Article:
Patrick Roy’s passion now placed in junior hockey (Part 2)

By Simon Richard





Patrick Roy’s passion now placed in junior hockey (Part 1)

Patrick Roy recently spoke to Hockey’s Future about his new passion at
the Quebec Pepsi Colisee. Part 1 of this article was published on October 30th.

Junior
hockey has changed since 1984

Patrick Roy played three years for the Granby Bisons
in the QMJHL. He had a 4.44 GAA the year of his NHL Draft eligibility with a
less than average Bisons team. That seems an astronomic number, but the
league’s overall GAA was 5.51 that season.

 

Roy was a 1984 Montreal Canadians third round
selection, 51st overall. We all know what happened after that.

 

"The league and the way the game is played have
completely changed since I played junior," answered Roy when asked to
comment the differences between then and now in the QMJHL.

 

"The tactical game has significantly changed, the
teams forecheck very well now. The players play much better in each of the
three zones, not only in the offensive one as they used to in the 1980’s. The
coaches also improved, they did not master the different aspects of the game as
they do now.

 

"Off the ice, education is now more important for
the players. At best, there were no more than 70 percent studying with the
Bisons when I played there whereas 100 percent are studying this year with the
Quebec Remparts.

 

"The traveling is now very hard for the players.
There were no teams in the Maritimes back then but the league’s expansion in
the East is simply extraordinary. This is quite a success for the league and
for the players."

Sharing
experience and emotions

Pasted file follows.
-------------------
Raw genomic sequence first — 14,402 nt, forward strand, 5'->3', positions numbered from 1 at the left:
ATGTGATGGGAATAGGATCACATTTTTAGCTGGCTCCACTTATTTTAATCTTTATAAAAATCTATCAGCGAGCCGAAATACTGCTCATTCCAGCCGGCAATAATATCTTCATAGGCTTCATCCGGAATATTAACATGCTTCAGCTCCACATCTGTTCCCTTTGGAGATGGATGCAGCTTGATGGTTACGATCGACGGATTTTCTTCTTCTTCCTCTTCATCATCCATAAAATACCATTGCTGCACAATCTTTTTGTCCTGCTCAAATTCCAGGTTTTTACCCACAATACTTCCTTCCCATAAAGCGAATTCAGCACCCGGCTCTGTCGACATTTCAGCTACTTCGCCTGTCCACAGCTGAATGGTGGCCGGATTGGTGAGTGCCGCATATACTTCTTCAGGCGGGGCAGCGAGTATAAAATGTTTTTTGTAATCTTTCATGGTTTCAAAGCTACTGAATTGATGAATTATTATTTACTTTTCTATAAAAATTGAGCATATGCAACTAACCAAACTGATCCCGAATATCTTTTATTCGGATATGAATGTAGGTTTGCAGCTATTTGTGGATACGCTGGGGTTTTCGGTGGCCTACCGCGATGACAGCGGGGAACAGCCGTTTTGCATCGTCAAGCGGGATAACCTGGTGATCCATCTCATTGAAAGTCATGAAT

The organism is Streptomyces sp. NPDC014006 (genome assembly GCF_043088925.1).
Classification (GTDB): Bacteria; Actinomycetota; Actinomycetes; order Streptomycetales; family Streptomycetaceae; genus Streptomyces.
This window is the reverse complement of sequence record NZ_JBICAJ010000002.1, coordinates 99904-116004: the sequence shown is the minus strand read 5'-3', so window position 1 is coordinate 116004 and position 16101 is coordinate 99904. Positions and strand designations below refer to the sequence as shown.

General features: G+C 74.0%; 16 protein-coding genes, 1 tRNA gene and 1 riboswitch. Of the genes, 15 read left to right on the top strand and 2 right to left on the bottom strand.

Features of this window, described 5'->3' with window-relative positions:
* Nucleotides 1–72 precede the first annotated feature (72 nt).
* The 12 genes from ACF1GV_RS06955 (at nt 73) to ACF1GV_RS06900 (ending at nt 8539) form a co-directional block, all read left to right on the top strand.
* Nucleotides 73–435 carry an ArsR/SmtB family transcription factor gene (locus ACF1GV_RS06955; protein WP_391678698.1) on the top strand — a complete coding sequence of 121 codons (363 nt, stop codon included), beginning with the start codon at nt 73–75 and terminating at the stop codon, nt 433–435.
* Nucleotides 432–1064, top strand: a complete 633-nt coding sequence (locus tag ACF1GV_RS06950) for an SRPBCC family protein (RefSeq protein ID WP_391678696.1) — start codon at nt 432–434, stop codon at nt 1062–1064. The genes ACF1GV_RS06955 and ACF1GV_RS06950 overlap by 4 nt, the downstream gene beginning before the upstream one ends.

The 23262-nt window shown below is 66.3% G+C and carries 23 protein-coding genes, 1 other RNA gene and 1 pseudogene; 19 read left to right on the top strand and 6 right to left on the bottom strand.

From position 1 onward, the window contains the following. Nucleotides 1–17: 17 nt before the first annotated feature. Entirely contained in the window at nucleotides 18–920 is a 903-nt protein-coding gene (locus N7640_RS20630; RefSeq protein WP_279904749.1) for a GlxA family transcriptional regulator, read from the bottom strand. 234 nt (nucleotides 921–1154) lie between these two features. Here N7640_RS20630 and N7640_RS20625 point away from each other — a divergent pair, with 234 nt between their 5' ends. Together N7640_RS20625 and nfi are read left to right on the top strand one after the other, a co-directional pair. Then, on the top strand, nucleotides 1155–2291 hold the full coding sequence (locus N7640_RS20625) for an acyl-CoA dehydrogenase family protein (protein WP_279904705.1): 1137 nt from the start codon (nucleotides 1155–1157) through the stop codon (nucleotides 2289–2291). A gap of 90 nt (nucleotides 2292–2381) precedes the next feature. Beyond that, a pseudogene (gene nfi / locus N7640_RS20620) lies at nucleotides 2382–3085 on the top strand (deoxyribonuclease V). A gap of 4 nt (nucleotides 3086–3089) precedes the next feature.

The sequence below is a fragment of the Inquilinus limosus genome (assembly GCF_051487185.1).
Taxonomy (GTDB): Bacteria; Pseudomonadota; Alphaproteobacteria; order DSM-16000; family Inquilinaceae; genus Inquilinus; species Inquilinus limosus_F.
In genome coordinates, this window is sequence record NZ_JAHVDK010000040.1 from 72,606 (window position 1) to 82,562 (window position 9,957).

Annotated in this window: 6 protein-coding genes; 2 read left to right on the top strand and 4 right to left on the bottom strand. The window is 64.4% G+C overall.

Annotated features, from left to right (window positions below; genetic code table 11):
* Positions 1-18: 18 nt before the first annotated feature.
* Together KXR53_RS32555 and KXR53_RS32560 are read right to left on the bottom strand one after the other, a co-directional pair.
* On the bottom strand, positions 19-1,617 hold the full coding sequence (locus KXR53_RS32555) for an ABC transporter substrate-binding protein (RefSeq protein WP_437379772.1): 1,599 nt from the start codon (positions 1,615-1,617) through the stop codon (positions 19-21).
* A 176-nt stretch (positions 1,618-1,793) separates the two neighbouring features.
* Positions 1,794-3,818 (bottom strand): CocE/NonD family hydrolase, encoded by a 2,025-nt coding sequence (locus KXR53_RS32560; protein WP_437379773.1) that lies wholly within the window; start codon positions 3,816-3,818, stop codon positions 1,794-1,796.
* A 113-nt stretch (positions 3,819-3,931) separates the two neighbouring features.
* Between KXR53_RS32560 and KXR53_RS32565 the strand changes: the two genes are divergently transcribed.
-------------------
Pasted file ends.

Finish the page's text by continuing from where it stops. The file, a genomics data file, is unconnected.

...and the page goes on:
The man who took home three Vezina Trophies does not
restrain his role around the Remparts’ office or locker room.

 

"I like very much the contact with the players,”
Roy said. “I have the opportunity to
share with them both my own experiences and those of other players I have
witnessed along my career.

 

"This is junior level, but this is hockey and
there are many similarities with the NHL. Junior hockey is just at a smaller
scale.

 

"I have a great satisfaction helping
the kids to eventually become professional players. I like to work on the
psychological side and contribute to help them to become men."

There are anecdotes around the Remparts about Roy’s
aptitude in working with the psychology of the players. For example, after a
poor game played last October, he was so upset he closed the players dressing
room and confined them aside in a small room equipped with only two showers or
so.

 

The message given to the players was that they need to
demonstrate they deserve to use the famous comfortable dressing room they have
been provided.

 

The players were asked to judge by themselves when
they would deserve to re-enter the main dressing room. They had to ask the
coach at the appropriated moment. They came back strong on the ice in the
following games, but have not yet asked the question to the coach when we met
Roy.

 

Roy remains the same. He was known as a player for
emitting and propagating emotions around him. He keeps this going in his new
role.

Roy
touches many facets

Patrick Roy shares his experience with the players. He
communicates his passion for the game, teaches and gives technical advice. And
American born players Andrew Andricopoulos and Joey Ryan even
live in his house.

 

"Patrick is very generous with the kids. They
appreciate him a lot,” the director of services Nicole Bouchard told Hockey’s
Future. “They are perfectly aware of the chance they have to play here and be
in touch with Patrick.

 

"At first, they were a little bit upset, but they
are used to his presence now. I think that many players across the league envy
the Remparts.

 

"Patrick created a new era here, he provided a
strong leadership. His contribution is simply indescribable," added
Bouchard.

 

"His passion for the game is exceptional,"
said chief scout Denys Faucher. “Roy’s dedication to his team and to the